Red Carpets and Other Banana Skins

Rupert Everett’s international film career was launched with Another Country, back in 1984, when he was both young and beautiful.  Although never able to make the grade as a romantic lead – Hollywood was notoriously conservative back then and couldn’t risk the wrath of a potential right wing backlash if they cast an openly gay actor.  Nevertheless he went on to have his fifteen minutes of fame in Hollywood, where he briefly held court in Camelot.

Red Carpets and Other Banana Skins describes in detail, hanging out with his famous gal pals – from Madonna to Sharon Stone.  So far, so celebrity memoir, you would think. Whatever you think of Rupert’s acting abilities (and he is endearingly self-deprecating on that topic), this man can surely write.

On his privileged upbringing:

‘After ten years of prep and public school you were part of the gang; and if you weren’t, you were a freak or a fairy. Luckily for me I was both.’

On the movie business:

‘The movie business is a strange affair, demanding total dedication from its lovers, although it gives none in return.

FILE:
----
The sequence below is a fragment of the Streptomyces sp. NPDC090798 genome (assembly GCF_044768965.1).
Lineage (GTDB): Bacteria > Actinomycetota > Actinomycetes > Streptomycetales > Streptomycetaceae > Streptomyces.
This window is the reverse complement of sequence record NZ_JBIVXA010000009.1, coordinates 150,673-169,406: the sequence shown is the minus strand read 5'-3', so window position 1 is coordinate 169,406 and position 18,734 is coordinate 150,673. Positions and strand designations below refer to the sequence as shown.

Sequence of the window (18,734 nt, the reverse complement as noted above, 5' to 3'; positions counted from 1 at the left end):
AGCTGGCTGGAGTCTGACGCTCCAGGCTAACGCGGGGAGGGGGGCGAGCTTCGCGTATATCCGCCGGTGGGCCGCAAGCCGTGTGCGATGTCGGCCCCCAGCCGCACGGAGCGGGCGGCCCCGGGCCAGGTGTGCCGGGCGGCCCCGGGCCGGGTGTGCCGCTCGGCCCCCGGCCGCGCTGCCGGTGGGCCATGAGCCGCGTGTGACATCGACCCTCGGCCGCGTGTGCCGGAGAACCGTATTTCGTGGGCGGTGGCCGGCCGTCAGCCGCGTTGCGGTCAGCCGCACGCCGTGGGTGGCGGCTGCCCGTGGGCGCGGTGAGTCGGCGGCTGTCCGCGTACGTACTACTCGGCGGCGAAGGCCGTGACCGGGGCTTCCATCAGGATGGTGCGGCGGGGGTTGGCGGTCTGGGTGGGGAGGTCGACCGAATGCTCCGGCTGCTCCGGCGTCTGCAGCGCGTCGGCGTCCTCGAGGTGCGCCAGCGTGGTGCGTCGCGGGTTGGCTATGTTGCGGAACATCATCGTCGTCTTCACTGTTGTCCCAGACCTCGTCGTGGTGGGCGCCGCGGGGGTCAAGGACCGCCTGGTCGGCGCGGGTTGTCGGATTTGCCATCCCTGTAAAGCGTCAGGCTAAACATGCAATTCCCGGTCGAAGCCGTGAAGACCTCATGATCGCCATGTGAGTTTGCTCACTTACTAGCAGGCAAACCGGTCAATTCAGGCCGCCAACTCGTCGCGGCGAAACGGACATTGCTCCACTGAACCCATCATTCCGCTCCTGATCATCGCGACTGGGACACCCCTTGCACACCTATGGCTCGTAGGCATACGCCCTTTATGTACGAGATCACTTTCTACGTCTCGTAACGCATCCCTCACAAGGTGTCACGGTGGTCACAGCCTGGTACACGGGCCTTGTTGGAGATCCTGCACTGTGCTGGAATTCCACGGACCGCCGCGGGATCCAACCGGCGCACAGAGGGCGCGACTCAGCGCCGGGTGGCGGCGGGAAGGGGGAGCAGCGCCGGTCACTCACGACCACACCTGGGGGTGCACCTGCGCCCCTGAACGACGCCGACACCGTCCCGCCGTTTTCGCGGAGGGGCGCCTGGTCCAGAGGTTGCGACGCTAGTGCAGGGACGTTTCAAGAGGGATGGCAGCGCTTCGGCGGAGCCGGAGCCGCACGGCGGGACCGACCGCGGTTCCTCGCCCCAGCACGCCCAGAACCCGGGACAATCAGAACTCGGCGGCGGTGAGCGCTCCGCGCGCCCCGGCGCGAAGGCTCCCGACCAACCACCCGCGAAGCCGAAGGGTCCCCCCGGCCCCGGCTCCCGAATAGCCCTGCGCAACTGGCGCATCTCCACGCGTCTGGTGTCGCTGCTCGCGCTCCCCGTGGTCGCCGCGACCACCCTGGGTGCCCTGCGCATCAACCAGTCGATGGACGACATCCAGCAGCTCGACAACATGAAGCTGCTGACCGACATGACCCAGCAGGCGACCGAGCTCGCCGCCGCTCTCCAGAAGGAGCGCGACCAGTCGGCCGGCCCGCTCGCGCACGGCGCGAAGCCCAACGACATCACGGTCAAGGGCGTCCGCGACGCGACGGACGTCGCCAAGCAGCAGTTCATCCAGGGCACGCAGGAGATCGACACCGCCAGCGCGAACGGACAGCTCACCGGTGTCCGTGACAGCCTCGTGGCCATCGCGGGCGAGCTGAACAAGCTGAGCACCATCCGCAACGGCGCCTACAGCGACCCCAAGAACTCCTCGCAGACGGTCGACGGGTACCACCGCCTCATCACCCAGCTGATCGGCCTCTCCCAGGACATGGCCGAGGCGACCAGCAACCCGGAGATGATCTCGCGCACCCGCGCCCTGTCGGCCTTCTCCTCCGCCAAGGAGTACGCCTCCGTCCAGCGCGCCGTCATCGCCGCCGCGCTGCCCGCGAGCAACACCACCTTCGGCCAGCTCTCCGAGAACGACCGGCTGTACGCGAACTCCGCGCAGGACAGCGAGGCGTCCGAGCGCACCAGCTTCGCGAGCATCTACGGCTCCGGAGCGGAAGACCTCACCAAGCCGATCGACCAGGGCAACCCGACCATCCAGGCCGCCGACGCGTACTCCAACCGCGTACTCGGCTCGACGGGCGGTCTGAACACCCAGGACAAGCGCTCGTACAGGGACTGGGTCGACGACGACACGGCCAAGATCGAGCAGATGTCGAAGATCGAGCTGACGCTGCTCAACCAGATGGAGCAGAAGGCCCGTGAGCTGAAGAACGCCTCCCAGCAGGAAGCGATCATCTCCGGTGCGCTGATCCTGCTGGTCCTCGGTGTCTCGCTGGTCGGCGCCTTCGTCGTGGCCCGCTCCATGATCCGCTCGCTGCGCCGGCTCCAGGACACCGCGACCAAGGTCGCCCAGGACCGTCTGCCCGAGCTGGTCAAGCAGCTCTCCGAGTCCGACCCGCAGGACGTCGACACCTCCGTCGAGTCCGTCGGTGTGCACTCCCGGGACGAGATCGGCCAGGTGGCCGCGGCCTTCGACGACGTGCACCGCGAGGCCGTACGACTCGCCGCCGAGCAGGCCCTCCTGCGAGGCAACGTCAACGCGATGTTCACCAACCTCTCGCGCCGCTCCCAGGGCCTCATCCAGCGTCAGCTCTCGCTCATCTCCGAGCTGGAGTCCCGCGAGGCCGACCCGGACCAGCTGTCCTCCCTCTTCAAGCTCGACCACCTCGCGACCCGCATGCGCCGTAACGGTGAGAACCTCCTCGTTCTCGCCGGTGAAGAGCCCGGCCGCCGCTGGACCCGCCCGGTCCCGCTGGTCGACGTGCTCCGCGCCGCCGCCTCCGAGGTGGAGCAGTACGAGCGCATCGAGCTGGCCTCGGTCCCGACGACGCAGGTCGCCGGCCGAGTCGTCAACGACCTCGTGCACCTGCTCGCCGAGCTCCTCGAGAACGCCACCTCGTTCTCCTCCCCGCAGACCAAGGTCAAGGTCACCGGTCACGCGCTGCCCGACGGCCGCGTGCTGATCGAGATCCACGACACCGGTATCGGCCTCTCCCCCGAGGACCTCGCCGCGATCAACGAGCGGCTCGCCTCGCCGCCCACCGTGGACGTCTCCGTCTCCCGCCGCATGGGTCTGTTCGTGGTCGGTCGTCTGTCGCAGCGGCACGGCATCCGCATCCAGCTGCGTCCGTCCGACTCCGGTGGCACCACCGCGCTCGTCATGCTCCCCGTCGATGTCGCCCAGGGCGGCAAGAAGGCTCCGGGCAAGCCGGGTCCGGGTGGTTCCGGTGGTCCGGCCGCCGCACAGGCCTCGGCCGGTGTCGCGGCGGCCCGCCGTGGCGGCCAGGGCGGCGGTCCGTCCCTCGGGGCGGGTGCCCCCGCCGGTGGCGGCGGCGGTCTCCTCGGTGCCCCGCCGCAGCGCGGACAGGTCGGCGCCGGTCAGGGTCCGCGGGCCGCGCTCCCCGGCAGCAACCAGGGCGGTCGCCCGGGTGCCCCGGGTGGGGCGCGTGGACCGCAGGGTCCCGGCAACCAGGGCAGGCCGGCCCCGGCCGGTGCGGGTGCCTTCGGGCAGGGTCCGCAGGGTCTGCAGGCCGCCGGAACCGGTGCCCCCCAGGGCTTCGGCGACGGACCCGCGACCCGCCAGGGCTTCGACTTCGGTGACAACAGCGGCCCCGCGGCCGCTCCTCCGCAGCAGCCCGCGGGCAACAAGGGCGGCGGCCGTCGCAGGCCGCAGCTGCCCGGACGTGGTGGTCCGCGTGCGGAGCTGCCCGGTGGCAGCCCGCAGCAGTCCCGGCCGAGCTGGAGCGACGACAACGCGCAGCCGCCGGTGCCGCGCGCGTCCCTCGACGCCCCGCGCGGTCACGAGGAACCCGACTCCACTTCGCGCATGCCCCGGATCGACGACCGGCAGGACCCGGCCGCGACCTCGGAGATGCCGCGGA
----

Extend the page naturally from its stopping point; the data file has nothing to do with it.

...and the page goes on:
Red Carpets and Other Banana Skins manages to be both witty and sad, sweet and endearing as well as achingly funny.  It doesn’t sound like his younger, self-absorbed self would have been much fun to hang around with but all that changed when his beloved Mo, a black Labrador, came into his life. As he so rightly states, once you have another being to care for, it turns you into a better, less selfish person.

Although it’s fascinating to read about his early Hollywood career, hanging out with legends of another era, like Orson Welles, I just loved, that in that crazy mixed up world in La La Land, a black Labrador (a signifier of a British rural upbringing – if ever there was one), got to fly on Concorde and hang out in A Listers pools. 

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